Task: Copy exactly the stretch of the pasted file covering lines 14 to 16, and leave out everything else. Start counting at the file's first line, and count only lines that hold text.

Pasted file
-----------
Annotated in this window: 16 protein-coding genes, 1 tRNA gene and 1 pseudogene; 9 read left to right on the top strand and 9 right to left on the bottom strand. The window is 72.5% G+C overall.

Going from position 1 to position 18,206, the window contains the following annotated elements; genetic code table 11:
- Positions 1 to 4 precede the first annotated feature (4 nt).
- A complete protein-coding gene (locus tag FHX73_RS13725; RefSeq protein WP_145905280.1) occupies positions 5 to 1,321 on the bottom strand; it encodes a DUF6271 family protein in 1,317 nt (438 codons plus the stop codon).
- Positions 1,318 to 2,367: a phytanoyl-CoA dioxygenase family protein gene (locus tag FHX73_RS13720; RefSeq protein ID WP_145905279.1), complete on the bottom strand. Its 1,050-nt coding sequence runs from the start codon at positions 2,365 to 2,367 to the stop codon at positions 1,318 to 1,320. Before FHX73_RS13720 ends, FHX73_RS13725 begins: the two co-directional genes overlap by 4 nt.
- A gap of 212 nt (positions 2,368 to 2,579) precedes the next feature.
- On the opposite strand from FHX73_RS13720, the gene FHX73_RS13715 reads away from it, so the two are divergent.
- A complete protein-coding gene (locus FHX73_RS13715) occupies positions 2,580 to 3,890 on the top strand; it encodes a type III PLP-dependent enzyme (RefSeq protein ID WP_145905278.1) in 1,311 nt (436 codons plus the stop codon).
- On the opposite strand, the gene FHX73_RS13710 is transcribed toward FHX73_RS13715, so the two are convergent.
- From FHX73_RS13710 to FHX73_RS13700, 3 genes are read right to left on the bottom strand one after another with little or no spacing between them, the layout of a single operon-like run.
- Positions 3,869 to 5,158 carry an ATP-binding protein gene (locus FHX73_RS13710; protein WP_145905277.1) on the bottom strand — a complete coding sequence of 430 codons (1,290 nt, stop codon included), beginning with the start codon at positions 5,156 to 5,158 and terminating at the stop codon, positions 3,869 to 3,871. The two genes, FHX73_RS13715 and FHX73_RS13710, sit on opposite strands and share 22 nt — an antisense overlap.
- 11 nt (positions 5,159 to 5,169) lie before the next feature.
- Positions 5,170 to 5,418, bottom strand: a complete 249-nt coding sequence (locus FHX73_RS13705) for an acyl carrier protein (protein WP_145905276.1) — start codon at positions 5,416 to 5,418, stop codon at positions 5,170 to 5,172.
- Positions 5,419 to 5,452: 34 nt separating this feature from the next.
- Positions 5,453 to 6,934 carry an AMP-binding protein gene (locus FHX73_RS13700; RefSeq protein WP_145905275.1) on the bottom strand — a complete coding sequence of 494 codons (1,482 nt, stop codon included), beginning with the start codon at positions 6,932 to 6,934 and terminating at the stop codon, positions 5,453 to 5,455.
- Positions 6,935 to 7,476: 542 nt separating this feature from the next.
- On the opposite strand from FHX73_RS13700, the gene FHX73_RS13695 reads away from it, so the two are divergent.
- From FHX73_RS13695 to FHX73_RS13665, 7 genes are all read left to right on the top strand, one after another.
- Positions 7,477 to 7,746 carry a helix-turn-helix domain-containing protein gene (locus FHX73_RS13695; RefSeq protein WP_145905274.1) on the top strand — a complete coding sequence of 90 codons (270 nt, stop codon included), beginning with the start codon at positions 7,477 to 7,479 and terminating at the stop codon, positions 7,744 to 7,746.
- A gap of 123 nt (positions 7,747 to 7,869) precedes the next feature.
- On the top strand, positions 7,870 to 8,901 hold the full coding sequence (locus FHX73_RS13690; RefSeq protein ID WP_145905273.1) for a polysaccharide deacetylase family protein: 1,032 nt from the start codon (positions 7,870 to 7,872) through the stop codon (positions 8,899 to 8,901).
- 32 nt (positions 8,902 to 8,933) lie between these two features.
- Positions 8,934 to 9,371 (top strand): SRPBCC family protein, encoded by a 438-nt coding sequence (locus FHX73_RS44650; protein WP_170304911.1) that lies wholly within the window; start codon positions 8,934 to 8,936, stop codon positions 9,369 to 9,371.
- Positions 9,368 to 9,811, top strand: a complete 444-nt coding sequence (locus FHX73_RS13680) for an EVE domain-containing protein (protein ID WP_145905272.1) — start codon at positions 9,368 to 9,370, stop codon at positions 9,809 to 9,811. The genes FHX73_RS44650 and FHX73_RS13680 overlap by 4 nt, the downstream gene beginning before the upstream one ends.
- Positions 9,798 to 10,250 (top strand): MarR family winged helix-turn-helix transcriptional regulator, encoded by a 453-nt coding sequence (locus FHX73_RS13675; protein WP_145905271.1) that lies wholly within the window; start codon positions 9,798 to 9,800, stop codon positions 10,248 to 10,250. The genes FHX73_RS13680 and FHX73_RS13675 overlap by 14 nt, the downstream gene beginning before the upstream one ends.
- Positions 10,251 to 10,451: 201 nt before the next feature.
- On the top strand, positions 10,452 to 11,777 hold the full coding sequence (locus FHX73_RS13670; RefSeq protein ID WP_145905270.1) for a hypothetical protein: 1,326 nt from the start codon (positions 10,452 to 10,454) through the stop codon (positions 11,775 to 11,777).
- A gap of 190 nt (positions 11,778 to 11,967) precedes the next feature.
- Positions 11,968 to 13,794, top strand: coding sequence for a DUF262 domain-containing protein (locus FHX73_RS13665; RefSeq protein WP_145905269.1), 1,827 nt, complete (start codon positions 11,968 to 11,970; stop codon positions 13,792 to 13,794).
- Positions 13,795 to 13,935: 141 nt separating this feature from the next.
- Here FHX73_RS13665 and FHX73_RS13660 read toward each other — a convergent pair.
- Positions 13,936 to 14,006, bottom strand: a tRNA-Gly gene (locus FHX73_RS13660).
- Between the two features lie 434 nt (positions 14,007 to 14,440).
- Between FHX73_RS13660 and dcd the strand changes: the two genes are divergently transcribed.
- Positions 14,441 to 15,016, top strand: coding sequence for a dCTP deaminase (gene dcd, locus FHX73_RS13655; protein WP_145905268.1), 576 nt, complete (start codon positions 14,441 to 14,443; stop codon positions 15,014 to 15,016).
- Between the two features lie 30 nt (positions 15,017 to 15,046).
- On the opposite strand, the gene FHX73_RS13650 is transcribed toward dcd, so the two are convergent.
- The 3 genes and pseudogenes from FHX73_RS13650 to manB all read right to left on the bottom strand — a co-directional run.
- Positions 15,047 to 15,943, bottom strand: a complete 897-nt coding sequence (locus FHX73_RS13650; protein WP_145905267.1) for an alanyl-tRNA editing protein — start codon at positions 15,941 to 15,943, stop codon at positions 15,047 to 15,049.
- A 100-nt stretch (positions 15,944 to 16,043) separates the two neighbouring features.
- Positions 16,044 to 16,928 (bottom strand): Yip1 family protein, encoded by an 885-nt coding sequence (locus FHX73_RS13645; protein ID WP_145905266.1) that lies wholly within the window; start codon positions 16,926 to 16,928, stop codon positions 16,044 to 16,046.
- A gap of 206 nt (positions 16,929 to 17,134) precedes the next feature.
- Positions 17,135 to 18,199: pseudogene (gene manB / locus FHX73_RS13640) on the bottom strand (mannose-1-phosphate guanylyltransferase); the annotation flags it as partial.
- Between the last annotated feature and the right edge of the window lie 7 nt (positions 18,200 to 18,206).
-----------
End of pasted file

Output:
- Positions 5,419 to 5,452: 34 nt separating this feature from the next.
- Positions 5,453 to 6,934 carry an AMP-binding protein gene (locus FHX73_RS13700; RefSeq protein WP_145905275.1) on the bottom strand — a complete coding sequence of 494 codons (1,482 nt, stop codon included), beginning with the start codon at positions 6,932 to 6,934 and terminating at the stop codon, positions 5,453 to 5,455.
- Positions 6,935 to 7,476: 542 nt separating this feature from the next.